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From the early TV debates to the digital era: what is the role of videos in politics?

Politics, by definition, is the art of governing.

And when – luckily! – the government is democratic, politics inevitably intertwines with terms such as persuasion, seduction, engagement, and consensus. The same keywords that we find in marketing, after all.

Those who work in marketing can learn a lot from the persuasive mechanism of politics. Especially when it’s election time, as proved many times throughout history.

That’s what we’ll do in this article. More specifically, we’ll focus on videos, their evolution, and the role they played in contemporary history — from the 1960 Kennedy election till the controversial triumph of the billionaire Donald Trump.


It all starts with Kennedy

We’re in 1960. The television is the latest technology, and it’s amazing the Americans. On September 26th of that year, John Fitzgerald Kennedy and Richard Nixon faced each other in the first ever public debate on TV.

Kennedy was, before that debate, anything but popular. But, at the end of that night, he left the TV studios knowing that he won a very important match. Take a look at the original footage here: it almost makes you smile, if you think how different those times were.

Anyways, the impact of those images on the over 74 million spectators was immense, and unforeseen. People’s emotional engagement reached unseen peaks. The candidates finally had a face, a voice, and specific movements. A revolution, if compared to the experienced enabled by the older radio. This evolution deeply impacted the electorate. From that moment on, all the world’s political campaigns started to be played most and foremost on screens.


From TV ads to on-line videos

What about today? A huge share of campaign budgets is still used for television. During the last US election, 4.4 billion dollars were spent, versus the 3.8 in the previous ones won by Barack Obama.

However, things are changing very quickly. Television is stil a strong channel to reach the masses. But the masses, after all, are made of many individuals, each one with their age, place of birth, home address, job, and interests.

Online videos, unlike TV, have a strong upside: they can target more specific targets – even one single individual. Politicians have soon realized the potential of this new, evolved version of video platform.

Donald Trump has made large use of Periscope, Facebook Live, and Twitter (his favorite weapon). Hillary Clinton shot the famous video in which she recorded herself answering to a Trump supporter who criticized her with strong words (to say the least).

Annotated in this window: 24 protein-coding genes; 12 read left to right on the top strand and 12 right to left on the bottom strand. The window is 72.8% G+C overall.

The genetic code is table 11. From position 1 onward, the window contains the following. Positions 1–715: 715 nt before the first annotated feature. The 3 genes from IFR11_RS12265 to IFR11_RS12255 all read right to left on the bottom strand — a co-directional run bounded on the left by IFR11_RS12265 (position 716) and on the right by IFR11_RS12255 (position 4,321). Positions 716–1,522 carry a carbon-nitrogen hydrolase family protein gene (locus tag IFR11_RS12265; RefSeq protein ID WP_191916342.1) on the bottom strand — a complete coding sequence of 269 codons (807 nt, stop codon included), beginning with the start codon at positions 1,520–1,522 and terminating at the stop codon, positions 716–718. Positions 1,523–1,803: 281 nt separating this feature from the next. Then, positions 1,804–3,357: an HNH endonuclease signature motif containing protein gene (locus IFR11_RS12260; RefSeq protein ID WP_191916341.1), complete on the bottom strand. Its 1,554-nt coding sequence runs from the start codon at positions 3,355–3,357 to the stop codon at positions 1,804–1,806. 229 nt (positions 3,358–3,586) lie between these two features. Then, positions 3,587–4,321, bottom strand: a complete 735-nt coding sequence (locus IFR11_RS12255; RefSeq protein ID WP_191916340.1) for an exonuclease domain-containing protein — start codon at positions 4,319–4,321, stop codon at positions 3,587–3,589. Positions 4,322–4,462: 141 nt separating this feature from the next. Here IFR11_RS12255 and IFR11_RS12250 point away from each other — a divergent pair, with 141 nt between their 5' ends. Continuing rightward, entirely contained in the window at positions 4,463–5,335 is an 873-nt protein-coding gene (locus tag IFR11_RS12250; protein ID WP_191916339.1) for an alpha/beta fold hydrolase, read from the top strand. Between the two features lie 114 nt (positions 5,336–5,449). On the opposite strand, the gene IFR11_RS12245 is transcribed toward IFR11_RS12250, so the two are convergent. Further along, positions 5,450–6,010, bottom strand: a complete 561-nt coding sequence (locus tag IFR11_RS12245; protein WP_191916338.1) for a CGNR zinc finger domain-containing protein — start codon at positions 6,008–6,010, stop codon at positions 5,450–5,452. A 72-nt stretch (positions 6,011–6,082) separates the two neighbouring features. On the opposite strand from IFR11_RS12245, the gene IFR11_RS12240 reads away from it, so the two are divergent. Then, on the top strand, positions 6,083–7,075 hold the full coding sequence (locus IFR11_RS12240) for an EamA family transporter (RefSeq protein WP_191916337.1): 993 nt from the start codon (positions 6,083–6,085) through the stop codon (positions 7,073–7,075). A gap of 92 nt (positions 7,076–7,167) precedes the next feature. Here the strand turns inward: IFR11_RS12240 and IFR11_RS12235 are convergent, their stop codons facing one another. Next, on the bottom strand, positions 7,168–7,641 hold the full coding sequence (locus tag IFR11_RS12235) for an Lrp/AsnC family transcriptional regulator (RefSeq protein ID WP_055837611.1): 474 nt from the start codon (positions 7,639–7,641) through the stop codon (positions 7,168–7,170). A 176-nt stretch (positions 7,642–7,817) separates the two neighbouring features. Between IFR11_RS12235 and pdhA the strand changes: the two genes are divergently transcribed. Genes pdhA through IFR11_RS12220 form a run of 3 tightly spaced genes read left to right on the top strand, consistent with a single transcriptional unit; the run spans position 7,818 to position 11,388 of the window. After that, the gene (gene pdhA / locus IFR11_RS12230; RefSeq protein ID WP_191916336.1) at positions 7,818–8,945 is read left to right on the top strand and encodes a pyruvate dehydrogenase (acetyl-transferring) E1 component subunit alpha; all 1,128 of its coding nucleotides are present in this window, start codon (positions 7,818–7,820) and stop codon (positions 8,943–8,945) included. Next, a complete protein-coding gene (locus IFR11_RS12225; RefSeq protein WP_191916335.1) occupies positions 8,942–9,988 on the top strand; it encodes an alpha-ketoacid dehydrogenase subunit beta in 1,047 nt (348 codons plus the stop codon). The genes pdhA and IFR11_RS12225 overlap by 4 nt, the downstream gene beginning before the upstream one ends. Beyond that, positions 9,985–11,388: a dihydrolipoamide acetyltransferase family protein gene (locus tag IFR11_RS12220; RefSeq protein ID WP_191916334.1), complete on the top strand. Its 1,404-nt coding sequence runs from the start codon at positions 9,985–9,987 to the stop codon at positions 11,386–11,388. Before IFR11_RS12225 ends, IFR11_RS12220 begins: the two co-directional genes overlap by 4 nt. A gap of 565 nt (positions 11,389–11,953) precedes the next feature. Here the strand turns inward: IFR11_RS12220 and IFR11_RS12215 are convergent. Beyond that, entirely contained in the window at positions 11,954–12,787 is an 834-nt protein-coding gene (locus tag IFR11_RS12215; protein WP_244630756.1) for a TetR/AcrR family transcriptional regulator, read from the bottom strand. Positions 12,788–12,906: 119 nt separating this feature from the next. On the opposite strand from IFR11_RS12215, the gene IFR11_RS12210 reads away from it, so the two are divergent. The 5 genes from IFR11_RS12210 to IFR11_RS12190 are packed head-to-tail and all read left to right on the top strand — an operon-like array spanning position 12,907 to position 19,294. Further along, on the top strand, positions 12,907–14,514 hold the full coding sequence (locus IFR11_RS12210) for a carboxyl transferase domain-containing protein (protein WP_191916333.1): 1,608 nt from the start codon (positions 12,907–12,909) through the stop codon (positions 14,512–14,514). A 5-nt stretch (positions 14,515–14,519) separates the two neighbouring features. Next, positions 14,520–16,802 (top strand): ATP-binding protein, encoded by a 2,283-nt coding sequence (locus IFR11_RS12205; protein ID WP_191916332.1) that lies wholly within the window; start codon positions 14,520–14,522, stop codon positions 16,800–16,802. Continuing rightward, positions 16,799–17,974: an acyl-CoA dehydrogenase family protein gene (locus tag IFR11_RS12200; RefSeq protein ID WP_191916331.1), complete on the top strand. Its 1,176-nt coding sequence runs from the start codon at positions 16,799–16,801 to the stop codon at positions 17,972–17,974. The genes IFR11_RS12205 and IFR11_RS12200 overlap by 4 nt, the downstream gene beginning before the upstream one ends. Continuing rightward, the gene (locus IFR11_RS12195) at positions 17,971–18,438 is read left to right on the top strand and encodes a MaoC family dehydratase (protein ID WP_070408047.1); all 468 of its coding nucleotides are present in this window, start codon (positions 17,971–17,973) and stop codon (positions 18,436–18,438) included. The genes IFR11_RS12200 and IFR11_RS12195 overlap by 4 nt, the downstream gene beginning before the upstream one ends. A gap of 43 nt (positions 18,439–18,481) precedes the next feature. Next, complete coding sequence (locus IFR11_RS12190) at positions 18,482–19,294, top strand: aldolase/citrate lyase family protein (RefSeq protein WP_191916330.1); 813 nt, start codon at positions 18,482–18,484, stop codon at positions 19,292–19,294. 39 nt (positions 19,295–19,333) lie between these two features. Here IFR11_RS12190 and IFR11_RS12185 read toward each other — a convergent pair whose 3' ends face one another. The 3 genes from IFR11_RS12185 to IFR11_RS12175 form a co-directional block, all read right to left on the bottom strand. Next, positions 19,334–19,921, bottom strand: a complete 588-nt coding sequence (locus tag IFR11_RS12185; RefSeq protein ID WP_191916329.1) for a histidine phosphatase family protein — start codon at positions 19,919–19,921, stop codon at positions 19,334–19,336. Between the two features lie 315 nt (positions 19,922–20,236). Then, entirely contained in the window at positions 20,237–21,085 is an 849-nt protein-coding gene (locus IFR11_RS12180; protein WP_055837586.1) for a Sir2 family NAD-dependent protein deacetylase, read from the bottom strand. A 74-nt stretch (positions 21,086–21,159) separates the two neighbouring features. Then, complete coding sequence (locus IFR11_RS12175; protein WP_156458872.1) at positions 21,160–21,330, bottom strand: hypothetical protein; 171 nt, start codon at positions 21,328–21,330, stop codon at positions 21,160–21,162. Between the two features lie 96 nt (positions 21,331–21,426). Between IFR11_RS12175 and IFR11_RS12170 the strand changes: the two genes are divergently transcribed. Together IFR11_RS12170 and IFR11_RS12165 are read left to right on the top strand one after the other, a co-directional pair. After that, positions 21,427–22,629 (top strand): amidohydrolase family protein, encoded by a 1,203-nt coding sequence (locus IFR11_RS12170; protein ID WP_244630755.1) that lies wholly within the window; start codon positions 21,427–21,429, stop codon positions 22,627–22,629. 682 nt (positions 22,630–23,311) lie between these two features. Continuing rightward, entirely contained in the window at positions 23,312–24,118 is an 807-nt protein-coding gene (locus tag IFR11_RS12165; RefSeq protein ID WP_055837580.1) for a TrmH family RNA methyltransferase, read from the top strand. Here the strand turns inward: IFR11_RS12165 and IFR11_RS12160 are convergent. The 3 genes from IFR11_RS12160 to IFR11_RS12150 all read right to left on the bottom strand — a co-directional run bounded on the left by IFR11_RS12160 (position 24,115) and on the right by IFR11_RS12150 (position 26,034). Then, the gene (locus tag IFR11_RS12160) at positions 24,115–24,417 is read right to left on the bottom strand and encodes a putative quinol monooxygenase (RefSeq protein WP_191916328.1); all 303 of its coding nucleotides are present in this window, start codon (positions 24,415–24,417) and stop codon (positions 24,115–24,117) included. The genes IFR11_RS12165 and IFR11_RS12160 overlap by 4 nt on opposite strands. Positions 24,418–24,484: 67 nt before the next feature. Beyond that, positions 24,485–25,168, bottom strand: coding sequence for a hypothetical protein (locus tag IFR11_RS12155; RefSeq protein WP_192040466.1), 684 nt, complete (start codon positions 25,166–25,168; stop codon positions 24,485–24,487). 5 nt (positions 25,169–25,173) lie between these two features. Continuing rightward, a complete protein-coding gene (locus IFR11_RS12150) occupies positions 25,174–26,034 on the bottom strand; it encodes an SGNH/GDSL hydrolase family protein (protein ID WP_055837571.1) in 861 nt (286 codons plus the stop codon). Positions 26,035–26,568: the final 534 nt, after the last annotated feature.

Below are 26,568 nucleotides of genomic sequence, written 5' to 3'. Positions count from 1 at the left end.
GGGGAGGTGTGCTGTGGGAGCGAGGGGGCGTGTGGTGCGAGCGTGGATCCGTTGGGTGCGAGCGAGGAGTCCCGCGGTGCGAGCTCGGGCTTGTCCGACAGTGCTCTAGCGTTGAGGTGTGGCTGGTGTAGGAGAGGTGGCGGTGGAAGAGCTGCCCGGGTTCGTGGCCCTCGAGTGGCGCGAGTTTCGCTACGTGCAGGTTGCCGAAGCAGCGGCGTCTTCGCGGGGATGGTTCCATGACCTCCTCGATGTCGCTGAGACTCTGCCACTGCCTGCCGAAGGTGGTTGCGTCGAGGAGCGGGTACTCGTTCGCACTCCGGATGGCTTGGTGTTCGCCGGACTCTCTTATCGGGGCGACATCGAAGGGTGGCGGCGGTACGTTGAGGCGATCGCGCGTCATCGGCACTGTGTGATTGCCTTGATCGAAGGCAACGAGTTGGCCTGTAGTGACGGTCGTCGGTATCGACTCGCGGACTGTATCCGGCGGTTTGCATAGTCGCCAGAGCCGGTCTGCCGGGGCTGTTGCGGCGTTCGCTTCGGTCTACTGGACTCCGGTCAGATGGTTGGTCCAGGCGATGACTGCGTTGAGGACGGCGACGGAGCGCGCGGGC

Even the ‘outsider’ Bernie Sanders, in the past less focused on digital, has taken advantage of the potential of online videos. Particularly in the state of Michigan, where he defeated Clinton (partially) thanks to his mobile video strategy.

The future is personalized

Hillary Clinton’s video is not an isolated case. On the contrary, it’s one of the many signals that shows how politics is moving more and more towards highly-targeted video content to build consensus. And the peak of narrow targeting is personalization.

According to analysts, the 2020 US elections will be dominated by personalized videos, created ad hoc for specific clusters of the population, which will be selected and targeted with different messages depending on personal information such as geographic position, job, interests, and so forth. The personalization of videos will also allow candidates to look more human by talking with voters ‘face to face’ (even though digitally). But these new type of videos won’t be used only by candidates and parties to persuade the electorate and gain support, but also by the overall public sphere to educate citizens on important political issues (e.g. the importance of voting per se).

Marketers should not underestimate this change, and the potential that lies behind it, which can surely be applied to the private sector as well (but never forget that a voter and a consumer are not the same thing)!

While America has always been the main scenario of pioneering experiments with new media platforms, the rest of the world hasn’t stood by and watched. The potential of personalization is being discovered by political organizations on every level, including the local administrations. One success example comes from Cesena, a small and beautiful town in Emilia Romagna, Italy. In this fascinating town, located 9 miles away from the Adriatic Sea, the Major Paolo Lucchi has managed to win his citizens’ trust thanks to one of our Pvideos, showing the potential of personalized videos in full.

Do you want to know how? Take a look here.

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